Deposited metal strip 160 is annealed at 400 C. for two minutes. The structure was then etched by methane+hydrogen+argon reactive ionic etching (RIE: CH4 +H2 +Ar).

During this engraving operation, metal strip 160 serves as an etching mask.

Etching is stopped at the base of active zone 130, i.e. when lower confinement layer 120 is reached as shown in FIG. 12. Depending on the case, etching can be continued beyond active zone 130 into confinement layer 120, depending on the properties of the device required.

With stage 2) of the process thus terminated, the inventors then deposited a layer of SiN, approximately 1000 nm thick, by electron gun, over the entire surface of the device, including over the strip formed in the etching stage, as shown in FIG. 13.

The index of the silicon nitride thus deposited was controlled to make it equal to that of the InP forming the confinement layers, i.e. 3.2 at the working wavelength of 1550 nm.

The silicon nitride layer deposited in stage 3) can be seen in FIG. 13 under the reference 170.

The inventors then performed a deposition of resin 180 approximately 5000 nm thick over the whole device in order to planarize the structure, as shown in FIG. 14.

The structure is next etched over all the surface, without a mask, by dry etching (RIE) as schematically shown in FIG. 14. During this etching stage, resin layer 180 protects the silicon nitride layer deposited on the outside of the strip. As can be seen in FIG. 14, resin layer 180 is thicker on the outside of the engraved strip than at the vertical of the engraved strip.

The etching performed at stage 14 was stopped when metal 160 covering the strip was reached. Note that this metal layer 160 is not etched by the RIE.

The inventors then eliminated the remaining layer of resin 180 using a chemical solvent.

The structure thus obtained comprises a visible ohmic contact metal strip 160 surrounded by silicon nitride 170 which provides optical lateral confinement thanks to its index n of 3.2 and electrical lateral confinement thanks to its high resistivity.

As shown schematically in FIG. 15, the inventors next deposited a wide, gold metal strip on metal layer 160 and the surrounding silicon nitride. The gold strip is typically 0.1 mm wide and 300 nm thick. It serves as the contact point by soldered gold wire.

Preferably, the contact on the face opposite substrate 110 is ensured by successively depositing a fine layer of AuGe or equivalent, followed by a deposit of gold or platinum thickening.

The output power of the laser structure thus formed as a function of control current is shown in attached FIG. 17.

The mean threshold current of the tested structure is approximately 50 mA per laser, and 35 mA for the best laser. The latter has an efficiency of 0.2 W/A.

The series resistance of the laser diode varies between 2 and 4 Ω for a strip length of 0.3 mm. The laser emits at a wavelength of 1500 nm.

The tests conducted on the structures fabricated by the inventors have revealed the following points:

very good stability of the laser output due notably to the good lateral optical behavior obtained by index guiding thanks to silicon nitride 170.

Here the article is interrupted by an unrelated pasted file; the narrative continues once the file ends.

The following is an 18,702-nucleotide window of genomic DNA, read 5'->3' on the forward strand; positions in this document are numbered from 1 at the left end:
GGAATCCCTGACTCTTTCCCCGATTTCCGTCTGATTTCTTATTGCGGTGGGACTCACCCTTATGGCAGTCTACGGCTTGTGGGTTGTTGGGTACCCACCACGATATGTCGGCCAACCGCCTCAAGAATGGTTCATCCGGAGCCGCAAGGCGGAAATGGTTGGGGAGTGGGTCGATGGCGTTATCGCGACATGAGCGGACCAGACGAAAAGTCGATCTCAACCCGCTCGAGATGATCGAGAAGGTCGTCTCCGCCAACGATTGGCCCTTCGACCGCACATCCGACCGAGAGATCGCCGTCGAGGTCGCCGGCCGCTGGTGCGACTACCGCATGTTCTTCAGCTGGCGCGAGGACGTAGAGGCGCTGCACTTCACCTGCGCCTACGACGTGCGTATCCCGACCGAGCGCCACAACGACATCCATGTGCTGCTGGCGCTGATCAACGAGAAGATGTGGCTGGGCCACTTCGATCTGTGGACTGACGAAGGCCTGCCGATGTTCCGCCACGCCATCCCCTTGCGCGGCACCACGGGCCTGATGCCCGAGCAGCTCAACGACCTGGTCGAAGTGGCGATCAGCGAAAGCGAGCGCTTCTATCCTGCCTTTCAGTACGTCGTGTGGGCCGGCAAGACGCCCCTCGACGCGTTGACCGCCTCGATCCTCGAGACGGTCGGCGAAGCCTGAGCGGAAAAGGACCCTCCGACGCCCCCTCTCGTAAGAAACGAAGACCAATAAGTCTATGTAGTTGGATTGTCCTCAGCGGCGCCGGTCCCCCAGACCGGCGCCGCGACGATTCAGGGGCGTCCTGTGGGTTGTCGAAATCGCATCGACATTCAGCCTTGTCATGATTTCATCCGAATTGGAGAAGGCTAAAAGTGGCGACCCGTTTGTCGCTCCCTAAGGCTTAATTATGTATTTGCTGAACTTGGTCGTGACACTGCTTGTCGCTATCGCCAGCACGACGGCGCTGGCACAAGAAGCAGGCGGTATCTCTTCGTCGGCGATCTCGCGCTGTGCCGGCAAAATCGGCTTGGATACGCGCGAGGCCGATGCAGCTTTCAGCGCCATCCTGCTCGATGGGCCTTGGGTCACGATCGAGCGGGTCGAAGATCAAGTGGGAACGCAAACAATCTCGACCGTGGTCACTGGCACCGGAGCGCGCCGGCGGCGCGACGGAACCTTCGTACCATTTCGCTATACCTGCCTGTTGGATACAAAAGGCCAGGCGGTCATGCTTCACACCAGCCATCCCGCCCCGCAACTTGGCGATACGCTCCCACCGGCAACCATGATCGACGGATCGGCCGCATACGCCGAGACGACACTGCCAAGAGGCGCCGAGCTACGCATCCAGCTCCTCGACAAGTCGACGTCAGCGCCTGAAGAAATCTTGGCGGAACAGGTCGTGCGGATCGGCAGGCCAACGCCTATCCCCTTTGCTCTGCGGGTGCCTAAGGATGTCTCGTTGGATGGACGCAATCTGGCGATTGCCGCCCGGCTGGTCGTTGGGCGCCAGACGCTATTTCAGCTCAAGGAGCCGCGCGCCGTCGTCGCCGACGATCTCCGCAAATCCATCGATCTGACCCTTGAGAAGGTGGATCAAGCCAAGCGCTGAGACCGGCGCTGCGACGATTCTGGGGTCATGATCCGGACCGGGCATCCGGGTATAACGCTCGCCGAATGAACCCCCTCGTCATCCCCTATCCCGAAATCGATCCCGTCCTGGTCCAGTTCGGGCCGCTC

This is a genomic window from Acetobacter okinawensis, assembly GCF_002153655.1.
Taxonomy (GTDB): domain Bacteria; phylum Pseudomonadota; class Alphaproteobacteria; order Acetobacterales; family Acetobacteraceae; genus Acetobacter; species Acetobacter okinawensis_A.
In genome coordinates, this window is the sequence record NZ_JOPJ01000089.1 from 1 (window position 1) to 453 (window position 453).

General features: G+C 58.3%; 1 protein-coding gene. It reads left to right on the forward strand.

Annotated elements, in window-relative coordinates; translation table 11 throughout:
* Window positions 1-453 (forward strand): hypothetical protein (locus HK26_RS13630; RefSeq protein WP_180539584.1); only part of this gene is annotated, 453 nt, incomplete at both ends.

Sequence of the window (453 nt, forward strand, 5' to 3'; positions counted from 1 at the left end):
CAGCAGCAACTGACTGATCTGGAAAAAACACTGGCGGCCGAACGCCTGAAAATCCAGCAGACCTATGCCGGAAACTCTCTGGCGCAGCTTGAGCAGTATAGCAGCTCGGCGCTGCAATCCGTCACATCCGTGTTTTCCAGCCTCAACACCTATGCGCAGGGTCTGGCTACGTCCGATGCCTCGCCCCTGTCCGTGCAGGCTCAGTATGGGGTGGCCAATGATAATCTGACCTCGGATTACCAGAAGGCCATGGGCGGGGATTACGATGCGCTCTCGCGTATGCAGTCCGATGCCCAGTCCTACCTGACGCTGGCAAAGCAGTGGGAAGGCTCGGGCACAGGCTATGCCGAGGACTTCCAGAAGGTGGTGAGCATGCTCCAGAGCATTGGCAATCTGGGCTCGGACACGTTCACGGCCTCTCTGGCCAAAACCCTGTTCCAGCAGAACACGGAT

good electrical confinement obtained with silicon nitride 170.

reduction of stray capacitance thanks to dielectric material 170, making it possible to increase the operating frequency of fast devices.

simplicity of the selfaligned type fabrication process using a single thin mask (approximately 1500 nm).

The use of silicon nitride with index controlled by nitrogen flow rate and whose index can reproduce practically any value of III-IV materials provides good flexibility. It also makes for easy production since several depositing techniques can be used. Good control of the dimension of the optical mode can be obtained by controlling the index of the material.

Finally, the present invention makes it possible to reduce leak currents thanks to the high resistivity of silicon nitride 170.

The present invention is not of course solely limited to the particular use of silicon nitride 170, but extends, in a general way, to the use of any equivalent material.

Furthermore, the invention is not solely limited to the production of laser structures but extends to the production of any semiconductor optoelectronic device comprising a strip and requiring electrical and optical confinement, such as optical modulators and amplifiers.

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Reference
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Referenced by
Citing PatentFiling datePublication dateApplicantTitle
US5793788 *Aug 1, 1996Aug 11, 1998Matsushita Electric Industrial Co., Ltd.Semiconductor light emitting element with p-type non-alloy electrode including a platinum layer and method for fabricating the same
US6731663 *Mar 28, 2000May 4, 2004The Furukawa Electric Co., Ltd.Ridge waveguide type semiconductor laser device
US6757313 *Nov 10, 2000Jun 29, 2004Trumpf Photonics Inc.Control of current spreading in semiconductor laser diodes
US6931043Jun 25, 2004Aug 16, 2005Trumpf Photonics Inc.Control of current spreading in semiconductor laser diodes
EP1418631A2 *Oct 29, 2003May 12, 2004Electronics and Telecommunications Research InstituteSemiconductor optical device having current-confined structure
Classifications
U.S. Classification372/45.01, 372/46.01
International ClassificationH01S5/042, H01S5/00, H01S5/22, H01S5/20, H01S5/227, C23F4/00, H01S5/323
Cooperative ClassificationH01S5/2214, H01S5/2081, H01S5/2213, H01S5/227, H01S5/32391, H01S5/0425, H01S5/2275
European ClassificationH01S5/227
Legal Events
DateCodeEventDescription
Jun 22, 2004FPExpired due to failure to pay maintenance fee
Effective date: 20040423
Apr 23, 2004LAPSLapse for failure to pay maintenance fees
Nov 12, 2003REMIMaintenance fee reminder mailed
Oct 1, 1999FPAYFee payment
Year of fee payment: 4
Jan 7, 1997CCCertificate of correction
Sep 9, 1993ASAssignment
Owner name: FRANCE TELECOM, FRANCE
Free format text: ASSIGNMENT OF ASSIGNORS INTEREST;ASSIGNORS:LOUALICHE, SLIMANE;VAUDRY, CLAUDE;HENRY LOIC;REEL/FRAME:006729/0161
Effective date: 19930823